The Supreme Court will debate Tuesday whether the Alabama state congressional map illegally harms black voters.
Following the 2020 census, Alabama created a new redistricting map for its seven seats in the U.S. House of Representatives. A group of Alabama voters, the NAACP, and Greater Birmingham Ministries filed a lawsuit alleging that the new maps limited the influence of black voters by placing people from “majority black counties … in majority white congressional districts in numbers low enough that black voters would have no electoral influence.”
They argue that the map should be redrawn so that Alabama has two majority black districts instead of just one, Congressional District 7 (CD 7).
Alabama is ready to argue that if the lawsuit prevails, the state will be forced to adopt an unconstitutional practice of prioritizing race when creating election rules, which is what the plaintiffs have accused the state of doing.
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The state adds that Alabama’s redistricting plan followed existing district lines and attempted to make “race-neutral adjustments for small changes in population over the past decade, but otherwise retained existing district lines.” .
But the plaintiffs say the demographics of the state mean Alabama needs to do more to give black voters a chance to elect a black representative.
“In the 20th century, black Alabamans have never elected a congressional representative from any district other than compact majority black CD 7. And CD 7 has only been a majority black district since 1992,” they argue. the plaintiffs. “As a result, Black Alabamans have the opportunity to elect a candidate of choice in only 14% of the Congressional delegation…even though they make up more than 27% of Alabama’s voting-age population” .
The issue before the court is whether Alabama violated Section 2 of the Voting Rights Act, which prohibits voting practices or procedures that discriminate on the basis of race. The decision could help provide long-awaited clarity on how courts should interpret Section 2 in state redistricting cases.
The case was first decided by a three-judge panel in an Alabama district court in January 2022. The district court ruled, with two Trump-appointed judges, that the Alabama map likely violated Section 2 and le gave the state two weeks to redraw a congressional map that includes two majority black districts.
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Alabama filed an emergency appeal with Supreme Court Justice Clarence Thomas, asking the court to reverse the lower court’s decision. The Supreme Court granted the state’s request, temporarily allowing the current maps to remain in place while both sides present their case to the Supreme Court, which they will do in oral arguments on October 4.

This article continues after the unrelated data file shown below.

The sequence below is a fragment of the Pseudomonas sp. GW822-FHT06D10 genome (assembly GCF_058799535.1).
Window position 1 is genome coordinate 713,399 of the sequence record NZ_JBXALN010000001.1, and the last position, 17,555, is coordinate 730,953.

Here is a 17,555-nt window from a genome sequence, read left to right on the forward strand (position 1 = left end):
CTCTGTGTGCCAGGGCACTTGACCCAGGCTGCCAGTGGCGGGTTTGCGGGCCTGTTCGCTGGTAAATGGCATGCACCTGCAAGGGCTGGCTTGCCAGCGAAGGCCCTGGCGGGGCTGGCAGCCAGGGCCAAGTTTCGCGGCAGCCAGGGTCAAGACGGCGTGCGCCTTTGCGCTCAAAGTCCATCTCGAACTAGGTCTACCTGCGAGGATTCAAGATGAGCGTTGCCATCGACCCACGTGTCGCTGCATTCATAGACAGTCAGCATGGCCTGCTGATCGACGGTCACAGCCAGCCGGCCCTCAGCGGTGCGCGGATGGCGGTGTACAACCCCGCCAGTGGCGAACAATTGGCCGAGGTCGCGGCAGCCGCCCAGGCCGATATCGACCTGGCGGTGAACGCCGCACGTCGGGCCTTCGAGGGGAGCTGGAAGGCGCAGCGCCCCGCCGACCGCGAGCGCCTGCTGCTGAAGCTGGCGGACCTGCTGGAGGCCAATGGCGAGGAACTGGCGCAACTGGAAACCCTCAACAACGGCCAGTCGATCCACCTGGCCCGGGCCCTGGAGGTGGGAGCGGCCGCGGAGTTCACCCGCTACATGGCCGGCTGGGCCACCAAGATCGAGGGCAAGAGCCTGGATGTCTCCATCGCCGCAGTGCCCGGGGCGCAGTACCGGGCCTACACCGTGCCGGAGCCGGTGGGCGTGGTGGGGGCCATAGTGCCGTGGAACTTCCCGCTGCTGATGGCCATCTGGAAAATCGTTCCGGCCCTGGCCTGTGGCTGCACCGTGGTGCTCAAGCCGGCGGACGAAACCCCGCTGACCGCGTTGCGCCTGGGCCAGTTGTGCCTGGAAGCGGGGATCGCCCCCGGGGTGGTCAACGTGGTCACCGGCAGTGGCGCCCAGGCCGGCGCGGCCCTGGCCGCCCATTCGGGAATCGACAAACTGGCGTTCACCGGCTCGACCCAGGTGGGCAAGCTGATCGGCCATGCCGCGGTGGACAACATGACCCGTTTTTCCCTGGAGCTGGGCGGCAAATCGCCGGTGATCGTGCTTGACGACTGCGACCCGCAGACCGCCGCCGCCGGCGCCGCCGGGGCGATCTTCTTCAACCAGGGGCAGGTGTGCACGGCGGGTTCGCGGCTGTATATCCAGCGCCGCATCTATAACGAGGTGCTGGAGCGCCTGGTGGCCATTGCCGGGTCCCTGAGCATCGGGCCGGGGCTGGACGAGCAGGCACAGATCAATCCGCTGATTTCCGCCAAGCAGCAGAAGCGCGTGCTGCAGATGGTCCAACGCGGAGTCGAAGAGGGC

Justice Thomas has previously written that Section 2 “engaged the federal courts, and indeed the Nation, in the enterprise of systematically dividing the country into electoral districts along racial lines, an enterprise of segregating the races into political homelands that amounts to indeed, to nothing less than a system of political apartheid”.
America First Legal filed a friend-of-the-court brief on behalf of Alabama, arguing that “this court should do more than reverse. It should end our nation’s decades-long unconstitutional experiment with court-ordered racial segregation in the redistribution of districts”.
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But opponents of the Alabama map say it’s about diluting the black vote.
“These new maps weaponize race to undermine the political power of communities of color in Alabama,” said Davin Rosborough, lead attorney for the ACLU and co-counsel on the case. “These maps violate the Constitution and are contrary to the basic principles of fairness and representative democracy.”
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Adam White, a senior fellow at the American Enterprise Institute, told Fox News Digital that a favorable ruling for Alabama would make it harder for people to challenge state maps.
“If the Supreme Court overturns lower court decisions, that will reduce a lot of uncertainty around judicial redistricting review because people who want to challenge district lines will have to show much clearer evidence of discriminatory intent or effect,” he said. . “Then judicial review will be much simpler.”